Miss Juneteenth follows a young mother as she tries to help her daughter be successfully crowned this year’s ‘Miss Juneteenth’, a title she once held herself. Turquoise is a fighter, she’s a single mum with multiple jobs who would do anything to give her daughter the opportunities she missed out on herself after falling pregnant. Eager to make sure Kai doesn’t make the same mistakes she becomes single-mindedly determined to help her win, viewing it as her own do-over – if her daughter can also be crowned Miss Juneteenth, that proves she’s made the right choices in her life.
It’s a simple, understated plot that’s filled with all the bits that make life messy – Kai doesn’t have any interest in the pageant, she doesn’t want to be a carbon copy of her mother and is eager to find her own voice and styles. Turquoise has a complicated relationship with Kai’s father who has a complicated relationship with the law. Every time Turquoise is able to move forward, something pushes her back or derails her.
Director Channing Godfrey Peoples (who also wrote the film as her feature-length debut) is confident enough to let the performances be the heart of the film. There’s nothing showy or pageant-like, instead homing in on the small touches of family life and the delicate nature of this fragile but strong mother-daughter relationship.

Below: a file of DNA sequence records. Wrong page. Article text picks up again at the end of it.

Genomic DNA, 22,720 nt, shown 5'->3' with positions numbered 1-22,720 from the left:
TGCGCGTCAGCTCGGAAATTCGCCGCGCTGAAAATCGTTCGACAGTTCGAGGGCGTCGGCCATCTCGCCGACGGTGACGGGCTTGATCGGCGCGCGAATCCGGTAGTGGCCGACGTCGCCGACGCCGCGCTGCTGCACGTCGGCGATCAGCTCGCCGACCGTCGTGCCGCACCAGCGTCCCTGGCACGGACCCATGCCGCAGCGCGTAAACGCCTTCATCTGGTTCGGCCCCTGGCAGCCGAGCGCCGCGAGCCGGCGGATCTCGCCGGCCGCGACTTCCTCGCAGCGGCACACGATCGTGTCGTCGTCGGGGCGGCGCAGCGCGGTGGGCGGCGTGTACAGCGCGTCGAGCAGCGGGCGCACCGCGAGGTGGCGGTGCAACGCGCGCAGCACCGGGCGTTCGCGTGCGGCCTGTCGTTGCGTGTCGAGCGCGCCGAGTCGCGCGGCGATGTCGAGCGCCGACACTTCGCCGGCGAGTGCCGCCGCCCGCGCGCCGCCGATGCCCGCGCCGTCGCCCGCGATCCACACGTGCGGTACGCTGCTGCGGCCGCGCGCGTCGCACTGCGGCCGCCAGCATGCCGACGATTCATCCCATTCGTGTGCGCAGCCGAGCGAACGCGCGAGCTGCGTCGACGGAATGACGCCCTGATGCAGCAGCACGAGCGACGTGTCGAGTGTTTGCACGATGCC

Nicole Beharie is a quiet thunderstorm in the role of Turquoise. Her face remains composed like a true pageant queen but Beharie is able to embody the rage she feels underneath and the non-stop aggression she feels as a protective mother. Scenes where she confronts her relationship with her own mother are particularly moving and Beharie is definitely one to watch. Alexis Chikaeze is equally charming as Kai, a role that could be played as annoying and petulant in less skilled hands, Chikaeze instead feels real and multi-faceted.
Releasing in the UK on VOD this Friday (25th September) it unfortunately doesn’t coincide with the real Juneteenth, a historical day I knew very little about until earlier this year. The film touches on its significance but doesn’t delve too deep – instead allowing us to focus on the moving performances and research the rest later.
It’s not as big or showy as some of the more recent UK releases, but it’s a universal story of maternal love and a charming independent film.